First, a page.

2015 NFL Draft: First Round Fantasy Recap

2015 NFL Draft: First Round Fantasy Recap


2015 NFL Draft: First Round Fantasy Recap

With the first round of the 2015 NFL Draft in the books, it’s time to start breaking down the fantasy prospects of the 10 “skill” position players who went off the board Thursday night. Here are some initial reactions:

1. Jameis Winston, QB, Buccaneers
To the surprise of few, the Bucs overlooked (or more likely fully vetted) Winston’s off-the-field red flags to make him the face of a franchise. And it’s a franchise with serious fantasy upside, as Winston will be throwing to Mike Evans, Vincent Jackson, Louis Murphy and Austin Seferian-Jenkins. He’s walking into a role that produced 3,623 passing yards and 21 passing scores last season, with the expectation that he’ll be better than the Josh McCown/Mike Glennon combo entry. Similar numbers would put him in Derek Carr (3,270 & 21) territory, and Carr ranked 20th among fantasy quarterbacks last year. In other words, don’t bank on Jameis to be a fantasy starter just yet.

2. Marcus Mariota, QB, Titans
The Titans rejected overtures from other interested parties and brought Mariota to Tennessee, ostensibly to relegate Zach Mettenberger back to clipboard duty. He’ll have an intriguing collection of pass-catchers in Kendall Wright, Justin Hunter, Harry Douglas, Hakeem Nicks and Delanie Walker, so the question will be—as it was all along during the draft process—how well and how quickly Mariota’s game transitions from college to the pros. Titans QBs produced 3,738 yards and 20 touchdowns through the air last year, which may be aggressive numbers for Mariota—especially given the learning curve. But you should be able to bank on a big jump in rushing production over Tennessee’s 235 and 1 last year. If he’s in the Newton (549 & 5) or Kaepernick (641 & 1) neighborhood rushing-wise and can come close to the Mettenberger/Locker/Whitehurst passing numbers from a year ago, Mariota is just around the corner from every week starter status.

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3. Amari Cooper, WR, Raiders
Eschewing the stopwatch for the film, the Raiders made Derek Carr a very happy sophomore quarterback by providing him with the most NFL-ready receiver in the draft. Cooper may not have the freakish size and speed of receivers like White with more alleged potential, but his track record in the SEC suggests he’ll transition seamlessly to Sundays. Oakland wideouts ranked a dismal 29th in fantasy production last season, but their 189-2,165-13 was not that far off from the 177-2,252-14 put up by Carolina. And if Kelvin Benjamin can carve 1,008 and nine TDs (#16 among fantasy wideouts) out of the Panthers’ stats there’s no reason to assume Cooper can’t do something similar in Oakland.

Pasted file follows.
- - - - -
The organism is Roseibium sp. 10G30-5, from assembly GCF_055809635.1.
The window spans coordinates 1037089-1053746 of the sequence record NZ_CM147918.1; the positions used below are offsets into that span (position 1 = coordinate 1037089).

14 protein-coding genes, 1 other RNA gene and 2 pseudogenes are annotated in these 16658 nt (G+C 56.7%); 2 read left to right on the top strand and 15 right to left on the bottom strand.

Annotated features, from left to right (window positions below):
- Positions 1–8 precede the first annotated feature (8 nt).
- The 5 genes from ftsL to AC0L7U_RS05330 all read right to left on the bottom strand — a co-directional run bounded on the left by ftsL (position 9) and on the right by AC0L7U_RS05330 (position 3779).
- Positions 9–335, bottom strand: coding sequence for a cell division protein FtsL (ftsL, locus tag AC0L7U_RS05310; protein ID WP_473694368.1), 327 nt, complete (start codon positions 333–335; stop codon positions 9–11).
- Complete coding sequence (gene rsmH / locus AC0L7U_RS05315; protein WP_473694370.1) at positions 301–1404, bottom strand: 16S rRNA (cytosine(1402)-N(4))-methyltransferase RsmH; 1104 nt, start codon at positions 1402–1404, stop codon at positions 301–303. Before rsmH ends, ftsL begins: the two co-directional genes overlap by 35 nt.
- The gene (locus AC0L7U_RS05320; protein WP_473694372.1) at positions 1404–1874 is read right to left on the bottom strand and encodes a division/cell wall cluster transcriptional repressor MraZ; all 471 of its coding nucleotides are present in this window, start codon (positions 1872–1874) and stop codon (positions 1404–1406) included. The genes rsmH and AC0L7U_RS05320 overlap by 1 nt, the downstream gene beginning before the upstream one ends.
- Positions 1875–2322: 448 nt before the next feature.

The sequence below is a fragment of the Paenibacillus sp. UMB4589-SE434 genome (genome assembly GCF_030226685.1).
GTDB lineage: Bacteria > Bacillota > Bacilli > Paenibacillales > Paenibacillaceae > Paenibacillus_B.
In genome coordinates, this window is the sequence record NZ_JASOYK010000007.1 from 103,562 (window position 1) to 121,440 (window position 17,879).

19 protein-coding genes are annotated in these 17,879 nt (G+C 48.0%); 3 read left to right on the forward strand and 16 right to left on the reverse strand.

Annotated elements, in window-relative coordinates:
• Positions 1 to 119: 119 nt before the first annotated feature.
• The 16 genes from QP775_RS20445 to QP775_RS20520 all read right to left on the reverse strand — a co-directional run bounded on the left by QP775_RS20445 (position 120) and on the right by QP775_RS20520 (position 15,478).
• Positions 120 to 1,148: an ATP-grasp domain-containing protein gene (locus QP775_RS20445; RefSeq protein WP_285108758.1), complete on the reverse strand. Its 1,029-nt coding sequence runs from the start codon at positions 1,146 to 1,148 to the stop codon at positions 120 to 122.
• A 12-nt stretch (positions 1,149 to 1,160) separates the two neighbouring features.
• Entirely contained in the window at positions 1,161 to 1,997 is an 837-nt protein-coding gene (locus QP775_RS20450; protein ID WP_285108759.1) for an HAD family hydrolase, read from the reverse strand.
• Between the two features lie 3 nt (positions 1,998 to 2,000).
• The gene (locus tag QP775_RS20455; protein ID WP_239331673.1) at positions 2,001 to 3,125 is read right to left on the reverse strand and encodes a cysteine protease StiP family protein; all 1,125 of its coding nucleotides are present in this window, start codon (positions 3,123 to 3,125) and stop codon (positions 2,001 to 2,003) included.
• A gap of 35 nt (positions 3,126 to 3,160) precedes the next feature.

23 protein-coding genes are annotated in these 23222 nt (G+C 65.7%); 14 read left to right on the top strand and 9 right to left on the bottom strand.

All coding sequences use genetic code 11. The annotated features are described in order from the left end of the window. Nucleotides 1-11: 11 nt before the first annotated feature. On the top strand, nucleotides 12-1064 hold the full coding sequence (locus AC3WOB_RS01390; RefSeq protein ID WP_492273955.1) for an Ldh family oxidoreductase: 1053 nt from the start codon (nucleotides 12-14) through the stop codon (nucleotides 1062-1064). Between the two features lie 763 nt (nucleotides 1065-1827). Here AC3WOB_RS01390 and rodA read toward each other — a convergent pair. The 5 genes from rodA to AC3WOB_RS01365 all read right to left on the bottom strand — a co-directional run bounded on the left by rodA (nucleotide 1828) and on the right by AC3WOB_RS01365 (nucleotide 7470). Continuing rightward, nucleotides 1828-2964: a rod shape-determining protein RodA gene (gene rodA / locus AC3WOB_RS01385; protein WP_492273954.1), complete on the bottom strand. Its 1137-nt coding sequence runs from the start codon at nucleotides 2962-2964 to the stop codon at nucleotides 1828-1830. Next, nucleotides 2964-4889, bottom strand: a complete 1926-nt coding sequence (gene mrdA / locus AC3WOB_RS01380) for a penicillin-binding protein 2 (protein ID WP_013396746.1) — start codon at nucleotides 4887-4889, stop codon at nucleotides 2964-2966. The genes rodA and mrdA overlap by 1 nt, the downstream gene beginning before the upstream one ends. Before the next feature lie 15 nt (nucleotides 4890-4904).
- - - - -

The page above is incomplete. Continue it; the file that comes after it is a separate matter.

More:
7. Kevin White, WR, Bears
Sure, there’s logic in trading away Brandon Marshall, hiring a defensive-minded new coach, hemming and hawing over re-upping your mercurial franchise quarterback—and then bypassing the desperate need for defensive help by grabbing a high-upside one-hit wonder of a wideout. There has to be, right? Even with Marshall and Marc Trestman’s pass-happy offense last year Chicago wideouts ranked middle of the pack (17th, to be precise) in fantasy production. Do you assume White walks directly into Marshall’s 61-721-8 in 13 games with a less pass-happy offense? Dynasty owners will likely need to treat White like the draft community did in the ramp-up to Thursday night: bank on the potential.

10. Todd Gurley, RB, Rams
After a three-headed committee ran the Rams into 23rd place among fantasy RB production last year, Jeff Fisher snapped the streak of two straight drafts without a first-round running back in a big way by selecting Gurley 10th overall. Assuming Gurley hits the ground running after his college career ended prematurely due to a torn ACL, he’s landing with a coach that isn’t afraid to load up his rookie runners. Last year Tre Mason carried 179 times, third-most amongst rookie runners; the previous season Zac Stacy had 250 carries. You can even go back to Fisher’s last rookie feature back in Tennessee, Chris Johnson in 2008, who carried 251 times for 1,228 yards and nine TDs. Suffice it to say, if Gurley is up to the workload a conservative estimate puts him at 250 carries, 1,000 yards and eight TDs—essentially Lamar Miller’s rushing numbers from last year. Even if the Rams ease Gurley into a receiving role he’ll see more than enough touches on the ground to be a fantasy factor right away.